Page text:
Nadal Beats Federer in Australian Open Final

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Federer had nowhere to hide.

Rod Laver was about to present the cup to Australian Open
champion Rafael Nadal. Federer stood on the court, having just
missed his first chance to equal Pete Sampras' record 14 Grand Slam
singles titles.

He was sobbing. He couldn't speak.

"In the first moment you're disappointed, you're shocked,
you're sad, then all of a sudden it overwhelms you," Federer
finally said, referring to his 7-5, 3-6, 7-6 (3), 3-6, 6-2 loss to
Nadal in a momentum-swinging, 4-hour, 22-minute title match Sunday

"The problem is you can't go in the locker room and just take
it easy and take a cold shower. You're stuck out there. It's the
worst feeling. ... It's rough."

Nadal, the first Spanish man to win the Australian Open, beat
Federer in Grand Slam finals on clay and grass last year. He added
the missing link Sunday with his first major title on hard courts.

The 22-year-old Spaniard is 5-2 against Federer in championship
matches at the majors - 3-0 in the last three - and 13-6 in career
meetings. The most riveting was Nadal's five-set, 4-hour, 48-minute
win over Federer at Wimbledon last year, ending the Swiss star's
five-year reign on grass.

Now, 40 years after Rod Laver last won the Grand Slam - all four
majors in one season - Nadal is the only man who can emulate him in

Federer had been the most likely of the recent contenders,
missing by one in 2006 and 2007 - losing to Nadal at Roland Garros
both years. Clay remains his obstacle. And the French Open was the
only major missing in Sampras' career.

"God, it's killing me," Federer said, crying, as he tried at
first to accept the runner-up plate. He returned to congratulate
Nadal within minutes, saying: "You deserved it. You played a
fantastic final."

After collecting the trophy from Laver, on the court named for
the Australian great, Nadal put his arm around Federer.
To receive this trophy from Rod Laver is a dream for me," he
said. "Rod, thanks very much. It was an amazing two weeks for

Nadal seemed pained by Federer's anguish.

"Roger, sorry for today. I really know how you feel right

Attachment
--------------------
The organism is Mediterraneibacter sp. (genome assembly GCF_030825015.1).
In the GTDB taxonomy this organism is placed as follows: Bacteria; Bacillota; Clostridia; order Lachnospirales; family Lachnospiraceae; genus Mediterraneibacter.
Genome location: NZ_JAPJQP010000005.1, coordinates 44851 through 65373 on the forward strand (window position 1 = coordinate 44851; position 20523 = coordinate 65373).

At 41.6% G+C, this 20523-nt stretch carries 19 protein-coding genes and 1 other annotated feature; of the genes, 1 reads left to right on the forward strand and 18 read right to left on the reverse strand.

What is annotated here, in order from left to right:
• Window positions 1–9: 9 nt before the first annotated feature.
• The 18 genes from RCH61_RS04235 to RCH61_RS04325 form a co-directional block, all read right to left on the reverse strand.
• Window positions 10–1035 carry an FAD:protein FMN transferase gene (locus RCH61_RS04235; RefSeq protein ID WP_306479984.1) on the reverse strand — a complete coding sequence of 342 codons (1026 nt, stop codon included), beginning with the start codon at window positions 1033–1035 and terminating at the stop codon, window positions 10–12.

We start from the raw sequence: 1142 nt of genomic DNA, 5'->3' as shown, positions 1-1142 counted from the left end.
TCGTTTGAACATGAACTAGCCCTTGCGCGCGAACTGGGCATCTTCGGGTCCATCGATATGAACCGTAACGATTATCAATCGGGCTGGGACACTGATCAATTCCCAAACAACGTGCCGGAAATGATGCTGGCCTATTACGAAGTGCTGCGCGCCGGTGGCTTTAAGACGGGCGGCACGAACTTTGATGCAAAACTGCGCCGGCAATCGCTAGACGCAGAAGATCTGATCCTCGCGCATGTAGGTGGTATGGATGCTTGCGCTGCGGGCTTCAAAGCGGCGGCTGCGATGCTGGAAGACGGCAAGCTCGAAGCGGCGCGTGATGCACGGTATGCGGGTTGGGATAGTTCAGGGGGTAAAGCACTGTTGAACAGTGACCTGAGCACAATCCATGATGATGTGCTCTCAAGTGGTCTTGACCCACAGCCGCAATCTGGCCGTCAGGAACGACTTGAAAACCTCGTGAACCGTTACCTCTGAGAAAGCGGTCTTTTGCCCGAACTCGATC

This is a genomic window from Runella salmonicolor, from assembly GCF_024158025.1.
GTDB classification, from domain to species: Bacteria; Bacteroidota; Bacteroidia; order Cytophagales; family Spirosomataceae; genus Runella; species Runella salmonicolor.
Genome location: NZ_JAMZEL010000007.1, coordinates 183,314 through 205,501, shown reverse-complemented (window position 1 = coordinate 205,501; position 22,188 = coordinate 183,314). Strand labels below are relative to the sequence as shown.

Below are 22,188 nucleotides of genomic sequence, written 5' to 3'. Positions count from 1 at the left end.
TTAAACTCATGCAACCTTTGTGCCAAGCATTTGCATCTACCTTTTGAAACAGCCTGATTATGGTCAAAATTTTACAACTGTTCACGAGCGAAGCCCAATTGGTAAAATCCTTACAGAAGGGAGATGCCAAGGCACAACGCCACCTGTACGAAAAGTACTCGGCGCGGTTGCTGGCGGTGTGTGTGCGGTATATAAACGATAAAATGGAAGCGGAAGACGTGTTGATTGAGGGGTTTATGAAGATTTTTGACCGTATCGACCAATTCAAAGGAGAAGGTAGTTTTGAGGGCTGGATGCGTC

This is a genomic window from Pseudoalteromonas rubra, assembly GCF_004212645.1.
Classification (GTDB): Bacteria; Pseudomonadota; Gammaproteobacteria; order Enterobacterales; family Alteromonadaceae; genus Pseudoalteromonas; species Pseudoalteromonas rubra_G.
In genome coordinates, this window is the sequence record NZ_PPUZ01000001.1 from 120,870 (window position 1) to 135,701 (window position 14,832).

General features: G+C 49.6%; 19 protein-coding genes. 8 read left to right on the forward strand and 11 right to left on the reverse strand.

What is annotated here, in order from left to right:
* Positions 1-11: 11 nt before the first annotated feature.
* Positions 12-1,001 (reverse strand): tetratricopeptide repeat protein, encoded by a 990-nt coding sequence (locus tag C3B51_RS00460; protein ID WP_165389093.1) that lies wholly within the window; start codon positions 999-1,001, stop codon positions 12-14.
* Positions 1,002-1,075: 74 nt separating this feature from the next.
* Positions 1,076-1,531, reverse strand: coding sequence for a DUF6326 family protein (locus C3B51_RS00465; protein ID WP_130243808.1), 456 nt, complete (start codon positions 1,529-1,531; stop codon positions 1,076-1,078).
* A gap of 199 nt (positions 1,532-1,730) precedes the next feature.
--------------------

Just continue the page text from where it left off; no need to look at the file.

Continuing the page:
now," Nadal said. "Remember, you're a great champion, you're one
of the best in history. You're going to improve on the 14 of

Nadal was in the final of a major on hard courts for the first
time, having been knocked out in the semifinals of the Australian
and U.S. Opens last year.

Even this time, he had to struggle to make the last weekend. He
held off a fellow Spanish left-hander in Fernando Verdasco on
Friday in 5 hours, 14 minutes - the longest match in the
tournament's history.

Federer went into the final on straight sets wins over No. 8
Juan Martin del Potro and No. 7 Andy Roddick after having to rally
from two sets down to beat Tomas Berdych in the fourth round.

Nadal ranked this title high on his list of six majors.

"Very special, for me," he said. "A dream win here, one Grand
Slam on hard court. I worked very hard ... all my life" to improve
"outside of clay. Today was really lot of emotions on court. I was
there with the best player I ever saw."

Nadal said he'd be trying to break the record for most major
titles, whoever holds it. He said he knows how tough it is to win
every one.

"You have to be humble," he said.

Federer, for his part, hasn't given up on beating the Sampras
record or of beating Nadal, on any surface.

"For sure," he said. "I didn't spend 4½ hours out there (not)
believing it."

Federer was struggling with mononucleosis in Australia last year
and was knocked out by eventual champion Novak Djokovic in the
semifinals. He was hampered early in the season, but turned it
around with a title at the U.S. Open.

Facing the No. 1 player for the first time in a major final - he
held the top ranking for 237 consecutive weeks and Nadal was
knocked out in the semifinals in New York in September - he seemed
to be playing catch-up after dropping his opening service game.

He saved two championship points from 15-40 in the eighth game
of the fifth set but sent a forehand long on the third match point.

Nadal flopped onto his back, then got up and raced to shake
hands. The players put their arms around each other's shoulders at
the net as they walked off the court.

Although Federer actually won one more point (174-173), his
serve let him down all too frequently. He connected on only 51
percent of his first serves, and it seemed as if all his six
double-faults came at critical times.

And as the pressure ratcheted up in the fifth set, it was
Federer who wilted, not Nadal. Federer had six winners and 14
unforced errors in the set. Nadal had just two unforced errors and
dropped only three points in four service games.

Federer converted only six of his 19 break-point chances; Nadal
converted seven of 16.

It was the first Australian Open men's final to go to five sets
since Mats Wilander beat Pat Cash in 1988, the first at Melbourne.

Serena Williams had one of the shortest finals on the women's
side. She lifted her level in the final, routing Dinara Safina 6-0,
6-3 to win her fourth Australian title, 10th major and regain the
No. 1 ranking.

"I actually forgot until the end when I was saying hi to my
box. They're like, 'Hey, you're No. 1.' I was like, 'Oh, yeah,"'
she said.

Not that a number means everything.

"I always believe I'm the best, whether I'm No. 1 or 100," she
said. "Just having that extra bonus is pretty cool."

After Melbourne's hottest three-day heat wave on record,
conditions were a relatively mild 79 degrees for the weekend night

Williams also won the doubles with sister Venus in a doubles
double for American families. Twins Bob and Mike Bryan won the
men's doubles and regained the No. 1 ranking.